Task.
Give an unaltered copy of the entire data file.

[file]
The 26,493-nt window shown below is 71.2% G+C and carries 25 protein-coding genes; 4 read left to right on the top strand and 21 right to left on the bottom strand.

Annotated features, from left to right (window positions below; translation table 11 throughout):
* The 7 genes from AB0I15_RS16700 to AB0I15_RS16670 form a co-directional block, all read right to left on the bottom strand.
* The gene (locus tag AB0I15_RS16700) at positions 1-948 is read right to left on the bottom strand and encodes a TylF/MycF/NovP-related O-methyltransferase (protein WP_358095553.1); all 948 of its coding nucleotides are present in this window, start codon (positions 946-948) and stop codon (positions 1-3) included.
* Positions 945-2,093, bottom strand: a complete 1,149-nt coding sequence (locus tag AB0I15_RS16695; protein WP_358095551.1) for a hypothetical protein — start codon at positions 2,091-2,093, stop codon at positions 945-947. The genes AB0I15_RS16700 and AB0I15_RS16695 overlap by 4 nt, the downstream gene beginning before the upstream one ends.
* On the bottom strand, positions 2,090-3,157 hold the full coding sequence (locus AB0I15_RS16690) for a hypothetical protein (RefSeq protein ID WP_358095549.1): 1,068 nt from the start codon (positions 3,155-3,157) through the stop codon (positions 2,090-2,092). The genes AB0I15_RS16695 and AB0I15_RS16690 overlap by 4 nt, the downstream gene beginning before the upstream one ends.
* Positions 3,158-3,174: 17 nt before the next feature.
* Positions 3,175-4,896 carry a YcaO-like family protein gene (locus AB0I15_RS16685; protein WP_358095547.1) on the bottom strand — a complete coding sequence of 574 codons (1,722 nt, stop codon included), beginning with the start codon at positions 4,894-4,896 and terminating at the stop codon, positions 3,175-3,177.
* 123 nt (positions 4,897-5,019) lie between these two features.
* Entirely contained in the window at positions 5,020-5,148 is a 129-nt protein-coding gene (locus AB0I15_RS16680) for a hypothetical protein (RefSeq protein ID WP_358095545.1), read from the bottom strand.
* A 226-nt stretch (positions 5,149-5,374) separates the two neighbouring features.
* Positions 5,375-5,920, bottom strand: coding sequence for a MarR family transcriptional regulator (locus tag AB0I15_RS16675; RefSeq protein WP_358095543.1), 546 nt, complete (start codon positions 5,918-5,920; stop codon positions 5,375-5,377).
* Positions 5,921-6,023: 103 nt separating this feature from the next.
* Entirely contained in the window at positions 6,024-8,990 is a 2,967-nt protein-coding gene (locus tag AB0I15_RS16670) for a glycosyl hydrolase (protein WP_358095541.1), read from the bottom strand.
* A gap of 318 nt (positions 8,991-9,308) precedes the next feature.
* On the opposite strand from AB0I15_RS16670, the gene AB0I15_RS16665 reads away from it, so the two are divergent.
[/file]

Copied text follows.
The 26,493-nt window shown below is 71.2% G+C and carries 25 protein-coding genes; 4 read left to right on the top strand and 21 right to left on the bottom strand.

Annotated features, from left to right (window positions below; translation table 11 throughout):
* The 7 genes from AB0I15_RS16700 to AB0I15_RS16670 form a co-directional block, all read right to left on the bottom strand.
* The gene (locus tag AB0I15_RS16700) at positions 1-948 is read right to left on the bottom strand and encodes a TylF/MycF/NovP-related O-methyltransferase (protein WP_358095553.1); all 948 of its coding nucleotides are present in this window, start codon (positions 946-948) and stop codon (positions 1-3) included.
* Positions 945-2,093, bottom strand: a complete 1,149-nt coding sequence (locus tag AB0I15_RS16695; protein WP_358095551.1) for a hypothetical protein — start codon at positions 2,091-2,093, stop codon at positions 945-947. The genes AB0I15_RS16700 and AB0I15_RS16695 overlap by 4 nt, the downstream gene beginning before the upstream one ends.
* On the bottom strand, positions 2,090-3,157 hold the full coding sequence (locus AB0I15_RS16690) for a hypothetical protein (RefSeq protein ID WP_358095549.1): 1,068 nt from the start codon (positions 3,155-3,157) through the stop codon (positions 2,090-2,092). The genes AB0I15_RS16695 and AB0I15_RS16690 overlap by 4 nt, the downstream gene beginning before the upstream one ends.
* Positions 3,158-3,174: 17 nt before the next feature.
* Positions 3,175-4,896 carry a YcaO-like family protein gene (locus AB0I15_RS16685; protein WP_358095547.1) on the bottom strand — a complete coding sequence of 574 codons (1,722 nt, stop codon included), beginning with the start codon at positions 4,894-4,896 and terminating at the stop codon, positions 3,175-3,177.
* 123 nt (positions 4,897-5,019) lie between these two features.
* Entirely contained in the window at positions 5,020-5,148 is a 129-nt protein-coding gene (locus AB0I15_RS16680) for a hypothetical protein (RefSeq protein ID WP_358095545.1), read from the bottom strand.
* A 226-nt stretch (positions 5,149-5,374) separates the two neighbouring features.
* Positions 5,375-5,920, bottom strand: coding sequence for a MarR family transcriptional regulator (locus tag AB0I15_RS16675; RefSeq protein WP_358095543.1), 546 nt, complete (start codon positions 5,918-5,920; stop codon positions 5,375-5,377).
* Positions 5,921-6,023: 103 nt separating this feature from the next.
* Entirely contained in the window at positions 6,024-8,990 is a 2,967-nt protein-coding gene (locus tag AB0I15_RS16670) for a glycosyl hydrolase (protein WP_358095541.1), read from the bottom strand.
* A gap of 318 nt (positions 8,991-9,308) precedes the next feature.
* On the opposite strand from AB0I15_RS16670, the gene AB0I15_RS16665 reads away from it, so the two are divergent.